Wednesday, November 16, 2011

What the Story of the Four Little PIGS Tells Us about the Welfare State

I often hear that the European debt crisis is an example of the evils of government spending and the welfare state.  However, something shared by at least three of these little PIGS (I don't know about Portugal) is that all had fairly rough transitions to democracy and retain some powerful clientelist features.  A recent Economist article reminded me of these features, which to be completely honest, I've been waiting for an excuse to blog about.

Italy, especially, has been used for a comparative case of a remarkably poorly functioning public sector and state spending that bears the form of rents more than it does characteristic welfare state features (Greece is probably an even starker example of this, but for various reasons, it is less frequently used for comparisons).  In all three of these countries, and perhaps Portugal, state spending serves largely to create political support for the existing regime and to support the legitimacy of the state.  These features largely date from the transition to democracy from their autocratic regimes, it was necessary to win over powerful constituencies that otherwise posed significant threats to the democratic transition.  While this was likely a necessary aspect of their transition, unfortunately none of these states managed to unwind these features while they had the freedom to do so.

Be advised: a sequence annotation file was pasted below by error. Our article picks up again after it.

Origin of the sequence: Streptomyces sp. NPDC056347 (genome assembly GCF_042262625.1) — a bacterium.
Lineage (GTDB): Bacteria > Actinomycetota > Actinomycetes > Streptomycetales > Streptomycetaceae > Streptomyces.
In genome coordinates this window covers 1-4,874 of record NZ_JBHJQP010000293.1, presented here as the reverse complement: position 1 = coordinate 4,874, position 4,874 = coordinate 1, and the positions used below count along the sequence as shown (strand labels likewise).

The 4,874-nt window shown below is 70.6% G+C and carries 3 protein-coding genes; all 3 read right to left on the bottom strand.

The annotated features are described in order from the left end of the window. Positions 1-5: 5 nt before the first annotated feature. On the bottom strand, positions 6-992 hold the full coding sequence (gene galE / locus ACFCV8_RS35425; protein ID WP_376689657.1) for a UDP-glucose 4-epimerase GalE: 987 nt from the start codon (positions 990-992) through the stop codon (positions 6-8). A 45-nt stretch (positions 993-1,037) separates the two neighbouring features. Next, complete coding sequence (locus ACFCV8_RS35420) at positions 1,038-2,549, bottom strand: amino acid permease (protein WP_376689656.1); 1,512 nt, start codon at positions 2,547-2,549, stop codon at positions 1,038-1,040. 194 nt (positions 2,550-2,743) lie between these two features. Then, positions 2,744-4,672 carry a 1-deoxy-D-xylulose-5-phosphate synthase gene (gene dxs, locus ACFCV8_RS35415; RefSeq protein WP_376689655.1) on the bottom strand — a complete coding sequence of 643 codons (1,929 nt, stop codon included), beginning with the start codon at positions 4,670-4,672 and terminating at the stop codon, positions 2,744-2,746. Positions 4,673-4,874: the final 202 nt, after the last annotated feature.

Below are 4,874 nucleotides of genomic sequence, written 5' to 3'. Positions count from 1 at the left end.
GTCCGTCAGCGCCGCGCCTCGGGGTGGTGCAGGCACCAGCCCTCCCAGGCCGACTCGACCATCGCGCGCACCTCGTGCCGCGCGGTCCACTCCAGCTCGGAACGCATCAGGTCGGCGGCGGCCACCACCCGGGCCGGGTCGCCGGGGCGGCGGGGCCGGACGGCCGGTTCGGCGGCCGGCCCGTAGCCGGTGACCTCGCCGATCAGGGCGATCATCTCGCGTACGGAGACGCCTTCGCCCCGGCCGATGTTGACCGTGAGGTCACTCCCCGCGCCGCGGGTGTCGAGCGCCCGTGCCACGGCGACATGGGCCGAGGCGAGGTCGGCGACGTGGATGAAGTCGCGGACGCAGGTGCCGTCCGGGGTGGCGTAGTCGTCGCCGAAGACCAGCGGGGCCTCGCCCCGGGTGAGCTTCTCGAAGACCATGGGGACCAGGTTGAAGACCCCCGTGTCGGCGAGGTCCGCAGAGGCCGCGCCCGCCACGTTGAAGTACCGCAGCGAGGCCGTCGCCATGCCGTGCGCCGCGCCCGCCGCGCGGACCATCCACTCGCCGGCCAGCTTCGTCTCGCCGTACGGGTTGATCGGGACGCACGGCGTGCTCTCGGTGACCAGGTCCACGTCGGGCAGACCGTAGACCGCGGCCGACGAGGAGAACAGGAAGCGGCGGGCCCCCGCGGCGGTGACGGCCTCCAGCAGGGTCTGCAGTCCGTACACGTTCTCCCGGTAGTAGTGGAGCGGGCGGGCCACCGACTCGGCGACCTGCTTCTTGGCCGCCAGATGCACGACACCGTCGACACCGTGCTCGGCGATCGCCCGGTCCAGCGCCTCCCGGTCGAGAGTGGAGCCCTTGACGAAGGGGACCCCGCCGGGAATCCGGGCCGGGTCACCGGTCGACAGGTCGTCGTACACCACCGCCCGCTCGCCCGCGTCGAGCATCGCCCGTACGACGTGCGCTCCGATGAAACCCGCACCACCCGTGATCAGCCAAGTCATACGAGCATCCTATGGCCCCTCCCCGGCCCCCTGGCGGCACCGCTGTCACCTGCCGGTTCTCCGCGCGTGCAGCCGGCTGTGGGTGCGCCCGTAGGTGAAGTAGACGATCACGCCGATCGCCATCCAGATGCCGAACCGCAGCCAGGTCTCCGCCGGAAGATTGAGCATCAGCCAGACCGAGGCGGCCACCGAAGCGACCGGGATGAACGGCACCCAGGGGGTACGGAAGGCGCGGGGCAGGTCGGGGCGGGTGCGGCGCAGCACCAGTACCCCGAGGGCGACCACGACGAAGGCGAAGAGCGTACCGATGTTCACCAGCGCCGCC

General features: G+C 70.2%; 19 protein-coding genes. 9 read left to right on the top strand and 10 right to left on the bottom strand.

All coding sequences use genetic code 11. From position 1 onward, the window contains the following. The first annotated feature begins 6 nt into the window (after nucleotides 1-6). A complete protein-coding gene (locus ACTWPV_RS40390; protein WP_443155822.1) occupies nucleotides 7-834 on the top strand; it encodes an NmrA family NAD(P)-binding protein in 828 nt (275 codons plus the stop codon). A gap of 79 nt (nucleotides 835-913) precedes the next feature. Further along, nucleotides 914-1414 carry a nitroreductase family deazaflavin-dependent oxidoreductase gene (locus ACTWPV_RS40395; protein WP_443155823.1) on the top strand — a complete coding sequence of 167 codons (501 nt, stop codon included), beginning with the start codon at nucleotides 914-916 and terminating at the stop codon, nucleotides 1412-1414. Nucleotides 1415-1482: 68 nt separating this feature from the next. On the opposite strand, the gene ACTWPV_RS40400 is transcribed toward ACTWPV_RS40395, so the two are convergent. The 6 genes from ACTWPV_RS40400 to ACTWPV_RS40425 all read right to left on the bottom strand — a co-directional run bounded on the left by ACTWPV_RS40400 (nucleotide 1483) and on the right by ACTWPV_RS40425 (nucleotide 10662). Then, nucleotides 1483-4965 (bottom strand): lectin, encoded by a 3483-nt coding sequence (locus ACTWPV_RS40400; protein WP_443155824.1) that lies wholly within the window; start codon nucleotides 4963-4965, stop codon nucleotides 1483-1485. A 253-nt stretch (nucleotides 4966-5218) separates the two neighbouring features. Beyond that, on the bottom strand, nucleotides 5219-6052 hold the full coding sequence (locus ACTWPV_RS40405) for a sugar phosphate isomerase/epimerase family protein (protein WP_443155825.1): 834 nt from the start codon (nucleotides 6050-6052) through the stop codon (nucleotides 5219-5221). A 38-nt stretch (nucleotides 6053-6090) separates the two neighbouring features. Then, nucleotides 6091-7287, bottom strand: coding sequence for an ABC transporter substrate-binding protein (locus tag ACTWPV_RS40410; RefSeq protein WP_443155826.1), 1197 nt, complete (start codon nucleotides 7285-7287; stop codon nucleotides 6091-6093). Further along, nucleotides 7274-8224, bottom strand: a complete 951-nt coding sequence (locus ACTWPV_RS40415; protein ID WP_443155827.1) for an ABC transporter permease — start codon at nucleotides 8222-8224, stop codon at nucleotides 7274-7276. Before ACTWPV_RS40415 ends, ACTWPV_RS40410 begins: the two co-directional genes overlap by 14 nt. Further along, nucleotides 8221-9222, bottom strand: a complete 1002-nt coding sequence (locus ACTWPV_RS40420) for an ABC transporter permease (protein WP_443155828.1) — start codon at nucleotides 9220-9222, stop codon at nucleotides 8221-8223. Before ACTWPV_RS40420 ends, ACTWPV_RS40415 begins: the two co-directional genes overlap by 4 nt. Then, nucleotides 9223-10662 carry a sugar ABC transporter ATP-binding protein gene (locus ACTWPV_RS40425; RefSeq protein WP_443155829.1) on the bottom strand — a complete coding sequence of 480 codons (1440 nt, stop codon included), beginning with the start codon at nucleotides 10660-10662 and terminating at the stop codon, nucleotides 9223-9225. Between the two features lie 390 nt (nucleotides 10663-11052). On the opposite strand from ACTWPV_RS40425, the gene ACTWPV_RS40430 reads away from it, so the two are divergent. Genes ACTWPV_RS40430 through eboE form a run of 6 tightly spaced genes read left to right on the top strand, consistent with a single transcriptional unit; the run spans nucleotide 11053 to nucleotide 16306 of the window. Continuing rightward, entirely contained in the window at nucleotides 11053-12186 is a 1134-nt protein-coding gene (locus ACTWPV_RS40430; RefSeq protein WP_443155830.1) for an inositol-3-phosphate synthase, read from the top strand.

It is undeniable that state spending used for clientelistic purposes is extremely damaging, the situation in Europe only confirms this.  However, it is a huge stretch to generalize from these cases to the idea that all state spending is unsustainable or a negative risk.  The main lesson to be drawn is that most mature democracies don't look anything like this, in most democracies most state spending is widely shared with its skewness being towards the poor generally, not towards specific privileged groups.  Attempts to say that all state spending leads to clientelism or to buying support from beneficiaries runs aground on the fact that benefits in states such as France, Germany, or Sweden are widely shared while other states, like Greece or Italy, have far more of their spending going to privileged groups and in particular highly paid and pensioned public employees.

The lesson here is about particularism and clientelism vs the welfare state, not one about spending vs. austerity.  Particularistic spending and benefits tends to lead towards imbalances and a higher possibility of economic stagnation (Spain certainly took off for a while despite these problems, if the crisis had been delayed for another decade or two things may have been very different), broad based policy and spending tends to be far more effective.

On top of this, of course, are the usual labor and business rigidities that plague Europe.  But this is shared across Europe, what is different in the experiences has a lot to do with the relative maturity of the democracies, their ability to rely on broad based legitimacy for their governments as opposed to particularistic interest groups, and the method they use to disburse state spending, broad based benefits vs. jobs.

This theme is worth developing further, I see it brought up far too much despite being a variable that occurs a lot in the political science literature regarding Italy especially.

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